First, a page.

“The lord was with Jehoshaphat because he followed the ways of his father David before him”  (2 Chronicles 17:3, NIV).

Jehoshaphat reigned 25 years, but he did not seem to give much thought to his estate plan.

His first-born son Jehoram succeeded him as king. Jehoshaphat had seven sons from whom to choose a successor, but Jehoshaphat chose the first born, the conventional, default choice.

There is no indication that Jehoshaphat tried to pass on his values to Jehoram, and if he tried it was not successful.

When Jehoshaphat died, Jehoram got himself established as king. Once he did, he put “all his brothers to the sword,” and he “did evil in the eyes of the Lord” (2 Chronicles 21:4–6, NIV).

Jehoshaphat had six other sons, all of whom, in the eyes of God (as stated by his prophet Elijah), were “men who were better than [Jehoram]” (2 Chronicles 21:13, NIV).

Did Jehoshaphat give it any thought, or did he just bow to the default choice? In choosing Jehoram, did he take steps to pass along his values to his son? We see no indication that he did. (See 2 Chronicles 21:1-6, 12-13.)

Ultimately, God’s blessing did not survive the next generation. Jehoram died in “great pain” and “he passed away, to no one’s regret” (2 Chronicles 21:20, NIV).

In our current era, if we do no estate plan, our estate generally gets split in equal shares for our children.

Helping Donors Plan Their Estate Like King David

When a donor does any sort of planned giving, including giving out of their estate, you can help them to begin thinking like King David by first asking: “Why are you making the gift? What are you trying to accomplish?”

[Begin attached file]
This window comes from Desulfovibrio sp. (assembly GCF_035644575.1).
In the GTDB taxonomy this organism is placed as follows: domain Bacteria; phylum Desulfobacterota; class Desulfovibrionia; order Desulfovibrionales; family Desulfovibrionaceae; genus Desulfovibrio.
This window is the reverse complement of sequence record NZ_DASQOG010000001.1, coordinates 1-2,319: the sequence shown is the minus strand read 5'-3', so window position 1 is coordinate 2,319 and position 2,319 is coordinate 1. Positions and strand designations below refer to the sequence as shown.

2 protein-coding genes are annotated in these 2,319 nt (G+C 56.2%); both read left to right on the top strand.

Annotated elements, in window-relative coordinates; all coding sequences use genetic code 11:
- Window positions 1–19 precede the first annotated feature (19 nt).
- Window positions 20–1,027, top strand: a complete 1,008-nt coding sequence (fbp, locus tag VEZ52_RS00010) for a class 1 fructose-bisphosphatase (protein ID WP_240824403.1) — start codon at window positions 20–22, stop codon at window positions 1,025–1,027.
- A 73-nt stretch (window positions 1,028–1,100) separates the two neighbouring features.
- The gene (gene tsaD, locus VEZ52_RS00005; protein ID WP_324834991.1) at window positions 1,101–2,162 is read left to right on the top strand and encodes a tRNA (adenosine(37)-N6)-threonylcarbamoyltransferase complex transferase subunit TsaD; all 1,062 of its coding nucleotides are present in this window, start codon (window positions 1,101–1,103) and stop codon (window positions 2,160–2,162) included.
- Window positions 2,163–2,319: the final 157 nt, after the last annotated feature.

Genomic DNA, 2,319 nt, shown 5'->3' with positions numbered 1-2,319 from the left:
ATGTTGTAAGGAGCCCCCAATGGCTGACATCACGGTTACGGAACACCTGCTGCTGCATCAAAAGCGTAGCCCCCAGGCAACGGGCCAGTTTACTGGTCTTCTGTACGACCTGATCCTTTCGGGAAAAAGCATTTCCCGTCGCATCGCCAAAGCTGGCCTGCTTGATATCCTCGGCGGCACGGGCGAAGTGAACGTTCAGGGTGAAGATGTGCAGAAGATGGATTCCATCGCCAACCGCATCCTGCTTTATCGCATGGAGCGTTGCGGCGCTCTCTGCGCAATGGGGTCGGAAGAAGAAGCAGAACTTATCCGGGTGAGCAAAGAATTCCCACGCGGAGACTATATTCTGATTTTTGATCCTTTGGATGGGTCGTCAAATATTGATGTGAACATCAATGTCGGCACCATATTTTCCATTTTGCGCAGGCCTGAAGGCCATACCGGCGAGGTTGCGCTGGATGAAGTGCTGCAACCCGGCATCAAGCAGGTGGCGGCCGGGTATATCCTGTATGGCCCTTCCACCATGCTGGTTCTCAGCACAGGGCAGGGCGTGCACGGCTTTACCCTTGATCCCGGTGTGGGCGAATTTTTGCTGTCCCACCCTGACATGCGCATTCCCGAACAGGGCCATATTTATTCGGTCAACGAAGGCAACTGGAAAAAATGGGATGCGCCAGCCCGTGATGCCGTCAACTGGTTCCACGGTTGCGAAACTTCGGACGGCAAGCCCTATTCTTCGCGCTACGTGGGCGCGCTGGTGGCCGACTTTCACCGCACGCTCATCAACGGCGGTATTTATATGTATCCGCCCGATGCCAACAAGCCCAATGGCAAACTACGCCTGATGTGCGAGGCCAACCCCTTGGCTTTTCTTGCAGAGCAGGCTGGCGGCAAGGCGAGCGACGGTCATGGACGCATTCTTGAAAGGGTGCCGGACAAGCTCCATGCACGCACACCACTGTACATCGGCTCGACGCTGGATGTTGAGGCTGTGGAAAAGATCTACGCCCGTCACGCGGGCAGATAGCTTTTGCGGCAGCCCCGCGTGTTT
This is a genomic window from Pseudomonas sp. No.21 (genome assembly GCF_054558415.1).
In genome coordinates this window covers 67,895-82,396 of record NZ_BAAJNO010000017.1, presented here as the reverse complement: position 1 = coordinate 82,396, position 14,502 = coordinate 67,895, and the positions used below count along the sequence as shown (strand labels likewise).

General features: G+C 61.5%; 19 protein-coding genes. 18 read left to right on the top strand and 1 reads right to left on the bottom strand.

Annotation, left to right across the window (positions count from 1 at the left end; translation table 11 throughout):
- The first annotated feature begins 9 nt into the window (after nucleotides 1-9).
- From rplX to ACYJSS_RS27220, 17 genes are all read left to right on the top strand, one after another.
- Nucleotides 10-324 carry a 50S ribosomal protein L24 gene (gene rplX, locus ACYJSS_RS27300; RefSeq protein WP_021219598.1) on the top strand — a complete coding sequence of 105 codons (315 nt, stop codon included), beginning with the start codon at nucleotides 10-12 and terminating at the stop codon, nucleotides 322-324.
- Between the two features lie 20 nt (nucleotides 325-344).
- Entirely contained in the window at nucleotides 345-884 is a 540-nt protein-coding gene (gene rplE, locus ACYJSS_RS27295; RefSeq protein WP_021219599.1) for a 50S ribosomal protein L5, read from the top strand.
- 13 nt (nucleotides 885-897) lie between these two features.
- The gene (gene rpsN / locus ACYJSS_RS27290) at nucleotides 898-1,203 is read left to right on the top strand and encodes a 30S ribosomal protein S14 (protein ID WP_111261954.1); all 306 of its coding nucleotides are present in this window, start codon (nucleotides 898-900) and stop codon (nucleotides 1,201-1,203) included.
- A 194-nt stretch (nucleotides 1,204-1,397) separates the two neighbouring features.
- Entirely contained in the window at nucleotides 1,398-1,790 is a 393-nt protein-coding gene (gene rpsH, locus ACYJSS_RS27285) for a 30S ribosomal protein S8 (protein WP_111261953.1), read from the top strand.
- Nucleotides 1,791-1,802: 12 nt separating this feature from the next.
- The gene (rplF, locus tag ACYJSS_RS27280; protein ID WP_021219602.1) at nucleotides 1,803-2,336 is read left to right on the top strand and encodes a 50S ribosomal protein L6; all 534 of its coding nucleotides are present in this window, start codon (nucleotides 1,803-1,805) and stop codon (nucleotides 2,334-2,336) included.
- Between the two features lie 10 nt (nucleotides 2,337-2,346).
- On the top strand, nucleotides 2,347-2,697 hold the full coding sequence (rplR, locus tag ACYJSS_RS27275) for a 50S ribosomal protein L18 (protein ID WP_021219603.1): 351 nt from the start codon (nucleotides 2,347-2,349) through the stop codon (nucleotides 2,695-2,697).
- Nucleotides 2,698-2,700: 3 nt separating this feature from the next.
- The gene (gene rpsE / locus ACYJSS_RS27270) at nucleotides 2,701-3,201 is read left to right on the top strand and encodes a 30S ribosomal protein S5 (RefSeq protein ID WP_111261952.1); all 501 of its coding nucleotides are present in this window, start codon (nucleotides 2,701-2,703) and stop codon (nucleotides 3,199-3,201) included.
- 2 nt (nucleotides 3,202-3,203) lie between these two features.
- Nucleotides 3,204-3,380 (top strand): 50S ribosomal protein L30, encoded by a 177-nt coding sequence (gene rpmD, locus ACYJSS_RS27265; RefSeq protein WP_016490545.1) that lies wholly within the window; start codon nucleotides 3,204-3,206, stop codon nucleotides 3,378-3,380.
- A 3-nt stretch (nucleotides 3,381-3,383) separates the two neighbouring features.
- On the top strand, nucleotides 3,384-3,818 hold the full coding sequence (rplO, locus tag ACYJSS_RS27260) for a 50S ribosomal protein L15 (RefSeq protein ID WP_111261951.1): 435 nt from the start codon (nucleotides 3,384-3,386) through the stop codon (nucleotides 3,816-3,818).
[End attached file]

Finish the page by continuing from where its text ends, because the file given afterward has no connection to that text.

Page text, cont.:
Most people never get to the why. They give it all to their spouse, and then equally to their children because that is what everyone else does, and that is what most estate planning attorneys will assume you want.

Jehoshaphat did what everyone else did and look what it got him. David did something different. We all need to consider doing something different.

Below are more questions to help potential donors to your Christian college sort through this important life decision:

  • How will you best use your financial assets to pass along your eternal, deeply held values to the next generation or generations?
  • How will you communicate to your heirs, the next generations, what was important to them and what should be important to them?
  • Do you want to model generosity?
  • Do you want to show your heirs the kind of institution that is important to them?
  • Are you giving your assets away in a manner that will help the next generation draw nearer to God, or forget God?
  • Should you give more to those heirs who have demonstrated that they will be better stewards?
  • Are you leaving valuable assets to heirs who have demonstrated that they will waste it, or use it for ignoble purposes?

You can help potential donors to your Christian school and its mission incorporate their faith into their decision-making, to not leave these important decisions up to worldly defaults, which may or may not achieve their godly estate planning goals.

 

Author

  • Douglas R. MacGray

    Douglas R. MacGray, J.D., CFP® is a graduate of Gordon College and Suffolk University School of Law (cum laude). He has managed a financial planning and investment advisory firm, now known as Stonecrop Wealth Advisors for over twenty years. Previously, he practiced estate planning and business formation law, including nonprofits, for 12 years in Delaware. Mr. MacGray has served on many nonprofit boards including a seminary and a Christian college. He also served as a missionary to Micronesia for two years.